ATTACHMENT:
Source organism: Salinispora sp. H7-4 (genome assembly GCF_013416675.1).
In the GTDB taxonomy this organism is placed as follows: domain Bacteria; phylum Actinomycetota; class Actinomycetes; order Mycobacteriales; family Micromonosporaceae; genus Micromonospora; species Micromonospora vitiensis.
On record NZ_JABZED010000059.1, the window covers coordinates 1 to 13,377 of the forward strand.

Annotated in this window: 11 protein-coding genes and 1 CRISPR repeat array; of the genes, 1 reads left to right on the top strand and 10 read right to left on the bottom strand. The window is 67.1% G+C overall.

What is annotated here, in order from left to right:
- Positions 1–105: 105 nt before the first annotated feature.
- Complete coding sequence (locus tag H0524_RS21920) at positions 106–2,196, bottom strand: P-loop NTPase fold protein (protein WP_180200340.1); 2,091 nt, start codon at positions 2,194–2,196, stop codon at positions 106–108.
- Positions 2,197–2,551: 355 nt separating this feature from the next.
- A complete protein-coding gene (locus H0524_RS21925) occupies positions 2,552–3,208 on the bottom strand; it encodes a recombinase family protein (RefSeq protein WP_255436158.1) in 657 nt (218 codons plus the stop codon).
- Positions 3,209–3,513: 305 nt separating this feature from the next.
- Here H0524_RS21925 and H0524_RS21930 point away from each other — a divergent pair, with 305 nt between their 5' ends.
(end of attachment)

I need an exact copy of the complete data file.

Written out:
Source organism: Salinispora sp. H7-4 (genome assembly GCF_013416675.1).
In the GTDB taxonomy this organism is placed as follows: domain Bacteria; phylum Actinomycetota; class Actinomycetes; order Mycobacteriales; family Micromonosporaceae; genus Micromonospora; species Micromonospora vitiensis.
On record NZ_JABZED010000059.1, the window covers coordinates 1 to 13,377 of the forward strand.

Annotated in this window: 11 protein-coding genes and 1 CRISPR repeat array; of the genes, 1 reads left to right on the top strand and 10 read right to left on the bottom strand. The window is 67.1% G+C overall.

What is annotated here, in order from left to right:
- Positions 1–105: 105 nt before the first annotated feature.
- Complete coding sequence (locus tag H0524_RS21920) at positions 106–2,196, bottom strand: P-loop NTPase fold protein (protein WP_180200340.1); 2,091 nt, start codon at positions 2,194–2,196, stop codon at positions 106–108.
- Positions 2,197–2,551: 355 nt separating this feature from the next.
- A complete protein-coding gene (locus H0524_RS21925) occupies positions 2,552–3,208 on the bottom strand; it encodes a recombinase family protein (RefSeq protein WP_255436158.1) in 657 nt (218 codons plus the stop codon).
- Positions 3,209–3,513: 305 nt separating this feature from the next.
- Here H0524_RS21925 and H0524_RS21930 point away from each other — a divergent pair, with 305 nt between their 5' ends.